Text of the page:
Canadian CANNAINVESTOR Magazine November 2017 - Page 222


The utmost goal of this pilot project is “to support law enforcement and border efforts to detect and deter drug-impaired driving and enforce the proposed cannabis legalization and regulation”. Part of this, is getting the proper tools in place for officers to properly conclude impairment. Breathalyzers are a big part of conquering that challenge. Getting officers to get comfortable with using them, and exposing them to the elements (rain, cold, wind, etc). And most importantly, to ensure validity of test results above all else.

There has been considerable challenges to the use of saliva for scientific and physiological reasons. Over the Christmas holidays, the Winnipeg police department implemented the Check Stop Program as part of this pilot study, which saw 56 individuals charged with alcohol related offences but only one drug related. Officers were trained to detect if

someone is high on drug, but all subjective testing. Hence the challenge in achieving any sort of conviction. Officer’s opinion on impairment just doesn’t cut it.

As Scott Newman, a spokesperson for the Criminal Defense Lawyers Association of Manitoba said, “The saliva test doesn't really tell you a lot because the effects of marijuana can stay in the system of anyone up to 30 days”. Saliva tests give police the power to demand a saliva sample which could lead to further testing, such as a blood test, in an effort to assess whether a person is high. Zack Elias, an Edmonton criminal lawyer, also expressed concern over testing with saliva, stating:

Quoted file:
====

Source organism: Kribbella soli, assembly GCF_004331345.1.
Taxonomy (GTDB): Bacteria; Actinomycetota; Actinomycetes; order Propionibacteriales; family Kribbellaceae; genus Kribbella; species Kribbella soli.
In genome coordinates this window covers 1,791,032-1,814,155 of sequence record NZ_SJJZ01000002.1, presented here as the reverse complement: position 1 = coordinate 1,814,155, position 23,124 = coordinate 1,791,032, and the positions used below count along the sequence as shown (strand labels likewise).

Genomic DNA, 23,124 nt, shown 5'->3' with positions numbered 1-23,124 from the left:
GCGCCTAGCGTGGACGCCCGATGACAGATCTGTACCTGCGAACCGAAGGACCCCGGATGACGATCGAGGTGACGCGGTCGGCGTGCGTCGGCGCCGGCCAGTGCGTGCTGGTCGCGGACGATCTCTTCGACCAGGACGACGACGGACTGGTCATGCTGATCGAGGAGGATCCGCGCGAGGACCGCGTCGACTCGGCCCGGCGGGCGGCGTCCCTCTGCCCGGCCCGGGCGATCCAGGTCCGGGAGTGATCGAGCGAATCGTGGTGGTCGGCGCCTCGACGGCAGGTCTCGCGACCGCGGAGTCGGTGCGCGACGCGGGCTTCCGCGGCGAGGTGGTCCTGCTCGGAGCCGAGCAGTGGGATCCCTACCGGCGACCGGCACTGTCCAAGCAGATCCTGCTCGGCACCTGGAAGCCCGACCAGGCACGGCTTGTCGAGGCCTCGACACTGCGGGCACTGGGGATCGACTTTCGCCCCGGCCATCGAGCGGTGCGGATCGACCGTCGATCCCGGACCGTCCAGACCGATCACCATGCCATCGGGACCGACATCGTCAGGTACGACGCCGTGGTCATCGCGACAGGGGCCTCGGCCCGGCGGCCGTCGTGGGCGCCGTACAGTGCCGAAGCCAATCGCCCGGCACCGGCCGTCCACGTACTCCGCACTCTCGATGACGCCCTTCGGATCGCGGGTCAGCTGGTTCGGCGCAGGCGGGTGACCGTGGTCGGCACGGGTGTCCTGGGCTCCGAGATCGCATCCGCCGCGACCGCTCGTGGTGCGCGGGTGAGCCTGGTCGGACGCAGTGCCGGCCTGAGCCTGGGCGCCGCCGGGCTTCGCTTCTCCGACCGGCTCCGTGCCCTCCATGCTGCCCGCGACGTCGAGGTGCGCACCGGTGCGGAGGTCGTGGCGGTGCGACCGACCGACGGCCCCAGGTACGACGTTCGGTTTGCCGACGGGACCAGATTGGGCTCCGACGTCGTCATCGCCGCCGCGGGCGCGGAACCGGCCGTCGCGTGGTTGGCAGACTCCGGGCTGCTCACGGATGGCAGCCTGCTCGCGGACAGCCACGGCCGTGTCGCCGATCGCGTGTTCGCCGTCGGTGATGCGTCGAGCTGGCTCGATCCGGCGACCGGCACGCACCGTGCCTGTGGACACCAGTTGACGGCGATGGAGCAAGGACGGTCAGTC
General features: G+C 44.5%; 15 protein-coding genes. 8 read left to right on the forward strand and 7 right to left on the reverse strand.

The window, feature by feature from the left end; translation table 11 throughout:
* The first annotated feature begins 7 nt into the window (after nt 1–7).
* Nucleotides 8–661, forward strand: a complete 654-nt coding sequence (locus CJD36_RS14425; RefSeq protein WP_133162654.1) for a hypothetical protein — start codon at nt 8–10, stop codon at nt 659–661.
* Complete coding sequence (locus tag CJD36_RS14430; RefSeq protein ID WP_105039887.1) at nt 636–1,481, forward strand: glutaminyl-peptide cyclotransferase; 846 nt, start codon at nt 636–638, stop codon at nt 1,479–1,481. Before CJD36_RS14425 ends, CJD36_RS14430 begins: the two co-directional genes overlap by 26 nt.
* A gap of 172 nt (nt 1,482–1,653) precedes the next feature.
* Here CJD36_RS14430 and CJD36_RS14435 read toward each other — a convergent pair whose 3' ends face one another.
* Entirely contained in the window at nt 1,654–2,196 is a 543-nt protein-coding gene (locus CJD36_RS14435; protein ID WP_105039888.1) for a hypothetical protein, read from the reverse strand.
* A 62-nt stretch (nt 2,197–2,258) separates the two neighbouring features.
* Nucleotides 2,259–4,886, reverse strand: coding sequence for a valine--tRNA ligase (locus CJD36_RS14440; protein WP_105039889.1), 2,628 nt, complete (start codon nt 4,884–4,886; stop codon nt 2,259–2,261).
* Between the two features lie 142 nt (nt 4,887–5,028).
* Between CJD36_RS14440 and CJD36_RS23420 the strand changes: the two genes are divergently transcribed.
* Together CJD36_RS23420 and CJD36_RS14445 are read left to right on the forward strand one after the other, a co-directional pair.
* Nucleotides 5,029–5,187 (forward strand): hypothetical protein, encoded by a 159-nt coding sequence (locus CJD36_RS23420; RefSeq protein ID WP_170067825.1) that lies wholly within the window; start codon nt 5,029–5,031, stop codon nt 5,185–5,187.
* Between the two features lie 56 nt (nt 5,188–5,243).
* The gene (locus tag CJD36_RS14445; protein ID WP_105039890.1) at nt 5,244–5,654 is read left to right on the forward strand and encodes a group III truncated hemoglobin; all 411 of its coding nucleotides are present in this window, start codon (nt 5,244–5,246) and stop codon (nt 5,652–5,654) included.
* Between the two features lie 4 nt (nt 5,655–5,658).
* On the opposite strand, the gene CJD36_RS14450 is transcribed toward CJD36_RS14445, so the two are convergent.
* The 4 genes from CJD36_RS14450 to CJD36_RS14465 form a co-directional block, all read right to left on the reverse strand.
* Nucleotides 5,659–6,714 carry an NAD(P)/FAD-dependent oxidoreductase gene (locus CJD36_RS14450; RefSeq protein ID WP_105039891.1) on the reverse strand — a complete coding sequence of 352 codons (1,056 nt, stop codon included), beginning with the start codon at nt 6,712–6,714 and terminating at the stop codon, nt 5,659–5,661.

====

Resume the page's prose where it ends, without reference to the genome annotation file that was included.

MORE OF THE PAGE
“The scientific basis for determining impairment by drugs as opposed to their mere presence in someone’s body is not as clear as the basis for establishing impairment by alcohol. If we’re going to be instituting some type of scientific measure, there should be some consensus before we put that into place… otherwise you’re going to be convicting people who have smoked marijuana the day before, a week before, you don’t know”.